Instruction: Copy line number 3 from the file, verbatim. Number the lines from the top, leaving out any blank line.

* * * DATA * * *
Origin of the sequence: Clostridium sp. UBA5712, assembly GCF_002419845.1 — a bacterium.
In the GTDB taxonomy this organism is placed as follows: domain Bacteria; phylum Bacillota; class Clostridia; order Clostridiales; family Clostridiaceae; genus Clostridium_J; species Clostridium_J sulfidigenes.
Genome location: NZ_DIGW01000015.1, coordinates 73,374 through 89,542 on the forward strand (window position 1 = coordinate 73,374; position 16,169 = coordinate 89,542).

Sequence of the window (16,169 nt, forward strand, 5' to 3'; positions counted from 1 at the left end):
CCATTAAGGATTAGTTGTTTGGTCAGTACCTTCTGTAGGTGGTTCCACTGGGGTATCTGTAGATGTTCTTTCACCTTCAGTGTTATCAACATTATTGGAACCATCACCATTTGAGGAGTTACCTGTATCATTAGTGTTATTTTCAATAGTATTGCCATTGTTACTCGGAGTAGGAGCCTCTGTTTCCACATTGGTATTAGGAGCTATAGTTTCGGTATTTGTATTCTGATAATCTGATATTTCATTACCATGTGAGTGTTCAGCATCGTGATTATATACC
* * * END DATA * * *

Genome location: NZ_DIGW01000015.1, coordinates 73,374 through 89,542 on the forward strand (window position 1 = coordinate 73,374; position 16,169 = coordinate 89,542).